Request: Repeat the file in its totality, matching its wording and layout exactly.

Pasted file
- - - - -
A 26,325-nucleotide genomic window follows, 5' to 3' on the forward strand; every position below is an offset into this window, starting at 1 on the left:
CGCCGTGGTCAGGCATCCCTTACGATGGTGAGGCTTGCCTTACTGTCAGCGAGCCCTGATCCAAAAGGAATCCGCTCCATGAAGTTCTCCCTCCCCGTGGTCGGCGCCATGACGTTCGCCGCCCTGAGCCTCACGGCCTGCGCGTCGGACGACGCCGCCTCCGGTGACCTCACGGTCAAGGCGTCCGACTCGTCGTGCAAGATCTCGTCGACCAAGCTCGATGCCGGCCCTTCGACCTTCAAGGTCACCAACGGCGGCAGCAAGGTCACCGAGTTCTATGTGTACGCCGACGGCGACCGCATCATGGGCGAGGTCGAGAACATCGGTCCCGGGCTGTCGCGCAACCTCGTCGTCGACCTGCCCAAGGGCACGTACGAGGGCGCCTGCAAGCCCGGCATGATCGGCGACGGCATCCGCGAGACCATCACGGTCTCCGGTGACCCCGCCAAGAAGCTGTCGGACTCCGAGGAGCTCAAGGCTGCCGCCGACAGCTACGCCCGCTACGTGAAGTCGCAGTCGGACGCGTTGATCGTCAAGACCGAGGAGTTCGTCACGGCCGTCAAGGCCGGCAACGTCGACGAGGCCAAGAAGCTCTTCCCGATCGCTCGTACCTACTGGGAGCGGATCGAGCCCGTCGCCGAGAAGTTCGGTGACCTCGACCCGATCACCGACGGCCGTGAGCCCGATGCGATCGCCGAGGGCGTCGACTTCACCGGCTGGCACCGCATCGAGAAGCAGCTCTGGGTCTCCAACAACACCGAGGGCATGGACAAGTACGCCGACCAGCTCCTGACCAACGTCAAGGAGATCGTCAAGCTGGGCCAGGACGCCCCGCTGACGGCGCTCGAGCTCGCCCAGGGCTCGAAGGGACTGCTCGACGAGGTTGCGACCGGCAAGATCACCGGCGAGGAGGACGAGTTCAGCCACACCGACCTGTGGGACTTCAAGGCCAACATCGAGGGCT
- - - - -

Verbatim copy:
A 26,325-nucleotide genomic window follows, 5' to 3' on the forward strand; every position below is an offset into this window, starting at 1 on the left:
CGCCGTGGTCAGGCATCCCTTACGATGGTGAGGCTTGCCTTACTGTCAGCGAGCCCTGATCCAAAAGGAATCCGCTCCATGAAGTTCTCCCTCCCCGTGGTCGGCGCCATGACGTTCGCCGCCCTGAGCCTCACGGCCTGCGCGTCGGACGACGCCGCCTCCGGTGACCTCACGGTCAAGGCGTCCGACTCGTCGTGCAAGATCTCGTCGACCAAGCTCGATGCCGGCCCTTCGACCTTCAAGGTCACCAACGGCGGCAGCAAGGTCACCGAGTTCTATGTGTACGCCGACGGCGACCGCATCATGGGCGAGGTCGAGAACATCGGTCCCGGGCTGTCGCGCAACCTCGTCGTCGACCTGCCCAAGGGCACGTACGAGGGCGCCTGCAAGCCCGGCATGATCGGCGACGGCATCCGCGAGACCATCACGGTCTCCGGTGACCCCGCCAAGAAGCTGTCGGACTCCGAGGAGCTCAAGGCTGCCGCCGACAGCTACGCCCGCTACGTGAAGTCGCAGTCGGACGCGTTGATCGTCAAGACCGAGGAGTTCGTCACGGCCGTCAAGGCCGGCAACGTCGACGAGGCCAAGAAGCTCTTCCCGATCGCTCGTACCTACTGGGAGCGGATCGAGCCCGTCGCCGAGAAGTTCGGTGACCTCGACCCGATCACCGACGGCCGTGAGCCCGATGCGATCGCCGAGGGCGTCGACTTCACCGGCTGGCACCGCATCGAGAAGCAGCTCTGGGTCTCCAACAACACCGAGGGCATGGACAAGTACGCCGACCAGCTCCTGACCAACGTCAAGGAGATCGTCAAGCTGGGCCAGGACGCCCCGCTGACGGCGCTCGAGCTCGCCCAGGGCTCGAAGGGACTGCTCGACGAGGTTGCGACCGGCAAGATCACCGGCGAGGAGGACGAGTTCAGCCACACCGACCTGTGGGACTTCAAGGCCAACATCGAGGGCT